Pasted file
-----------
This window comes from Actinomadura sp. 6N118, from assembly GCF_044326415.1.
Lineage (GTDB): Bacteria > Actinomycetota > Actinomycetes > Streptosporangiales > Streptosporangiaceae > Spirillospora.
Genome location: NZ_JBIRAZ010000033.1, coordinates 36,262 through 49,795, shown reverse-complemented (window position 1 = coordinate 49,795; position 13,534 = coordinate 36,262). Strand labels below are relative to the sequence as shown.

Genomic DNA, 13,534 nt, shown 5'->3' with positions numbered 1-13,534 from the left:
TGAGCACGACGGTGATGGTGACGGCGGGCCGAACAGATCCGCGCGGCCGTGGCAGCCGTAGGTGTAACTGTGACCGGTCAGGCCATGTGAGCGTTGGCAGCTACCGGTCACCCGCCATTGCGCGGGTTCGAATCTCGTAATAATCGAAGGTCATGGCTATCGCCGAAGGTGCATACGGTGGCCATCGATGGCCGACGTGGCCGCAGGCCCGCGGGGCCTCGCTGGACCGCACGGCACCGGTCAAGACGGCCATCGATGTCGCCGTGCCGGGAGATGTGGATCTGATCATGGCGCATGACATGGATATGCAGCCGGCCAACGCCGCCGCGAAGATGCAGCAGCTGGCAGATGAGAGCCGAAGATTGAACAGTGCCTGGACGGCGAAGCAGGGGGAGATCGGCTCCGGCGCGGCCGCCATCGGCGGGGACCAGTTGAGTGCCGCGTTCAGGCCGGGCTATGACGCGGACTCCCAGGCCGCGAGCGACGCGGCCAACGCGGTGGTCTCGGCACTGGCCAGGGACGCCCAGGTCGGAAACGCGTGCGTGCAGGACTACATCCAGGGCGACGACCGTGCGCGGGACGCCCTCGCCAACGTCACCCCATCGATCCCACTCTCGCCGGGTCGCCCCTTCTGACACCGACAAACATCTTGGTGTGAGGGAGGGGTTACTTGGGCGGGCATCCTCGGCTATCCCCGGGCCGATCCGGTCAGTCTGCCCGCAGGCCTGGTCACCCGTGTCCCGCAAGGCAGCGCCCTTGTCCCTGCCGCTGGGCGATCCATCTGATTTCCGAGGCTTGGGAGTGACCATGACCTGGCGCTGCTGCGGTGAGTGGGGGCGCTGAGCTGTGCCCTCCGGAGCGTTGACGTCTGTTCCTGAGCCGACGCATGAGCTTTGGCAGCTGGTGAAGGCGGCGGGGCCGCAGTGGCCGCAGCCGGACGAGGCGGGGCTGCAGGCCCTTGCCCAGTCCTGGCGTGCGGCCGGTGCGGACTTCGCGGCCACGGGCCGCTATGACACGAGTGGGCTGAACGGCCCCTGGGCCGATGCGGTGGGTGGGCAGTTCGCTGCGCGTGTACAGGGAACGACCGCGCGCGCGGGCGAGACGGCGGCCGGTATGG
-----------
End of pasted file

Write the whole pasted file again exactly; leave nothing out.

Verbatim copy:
This window comes from Actinomadura sp. 6N118, from assembly GCF_044326415.1.
Lineage (GTDB): Bacteria > Actinomycetota > Actinomycetes > Streptosporangiales > Streptosporangiaceae > Spirillospora.
Genome location: NZ_JBIRAZ010000033.1, coordinates 36,262 through 49,795, shown reverse-complemented (window position 1 = coordinate 49,795; position 13,534 = coordinate 36,262). Strand labels below are relative to the sequence as shown.

Genomic DNA, 13,534 nt, shown 5'->3' with positions numbered 1-13,534 from the left:
TGAGCACGACGGTGATGGTGACGGCGGGCCGAACAGATCCGCGCGGCCGTGGCAGCCGTAGGTGTAACTGTGACCGGTCAGGCCATGTGAGCGTTGGCAGCTACCGGTCACCCGCCATTGCGCGGGTTCGAATCTCGTAATAATCGAAGGTCATGGCTATCGCCGAAGGTGCATACGGTGGCCATCGATGGCCGACGTGGCCGCAGGCCCGCGGGGCCTCGCTGGACCGCACGGCACCGGTCAAGACGGCCATCGATGTCGCCGTGCCGGGAGATGTGGATCTGATCATGGCGCATGACATGGATATGCAGCCGGCCAACGCCGCCGCGAAGATGCAGCAGCTGGCAGATGAGAGCCGAAGATTGAACAGTGCCTGGACGGCGAAGCAGGGGGAGATCGGCTCCGGCGCGGCCGCCATCGGCGGGGACCAGTTGAGTGCCGCGTTCAGGCCGGGCTATGACGCGGACTCCCAGGCCGCGAGCGACGCGGCCAACGCGGTGGTCTCGGCACTGGCCAGGGACGCCCAGGTCGGAAACGCGTGCGTGCAGGACTACATCCAGGGCGACGACCGTGCGCGGGACGCCCTCGCCAACGTCACCCCATCGATCCCACTCTCGCCGGGTCGCCCCTTCTGACACCGACAAACATCTTGGTGTGAGGGAGGGGTTACTTGGGCGGGCATCCTCGGCTATCCCCGGGCCGATCCGGTCAGTCTGCCCGCAGGCCTGGTCACCCGTGTCCCGCAAGGCAGCGCCCTTGTCCCTGCCGCTGGGCGATCCATCTGATTTCCGAGGCTTGGGAGTGACCATGACCTGGCGCTGCTGCGGTGAGTGGGGGCGCTGAGCTGTGCCCTCCGGAGCGTTGACGTCTGTTCCTGAGCCGACGCATGAGCTTTGGCAGCTGGTGAAGGCGGCGGGGCCGCAGTGGCCGCAGCCGGACGAGGCGGGGCTGCAGGCCCTTGCCCAGTCCTGGCGTGCGGCCGGTGCGGACTTCGCGGCCACGGGCCGCTATGACACGAGTGGGCTGAACGGCCCCTGGGCCGATGCGGTGGGTGGGCAGTTCGCTGCGCGTGTACAGGGAACGACCGCGCGCGCGGGCGAGACGGCGGCCGGTATGG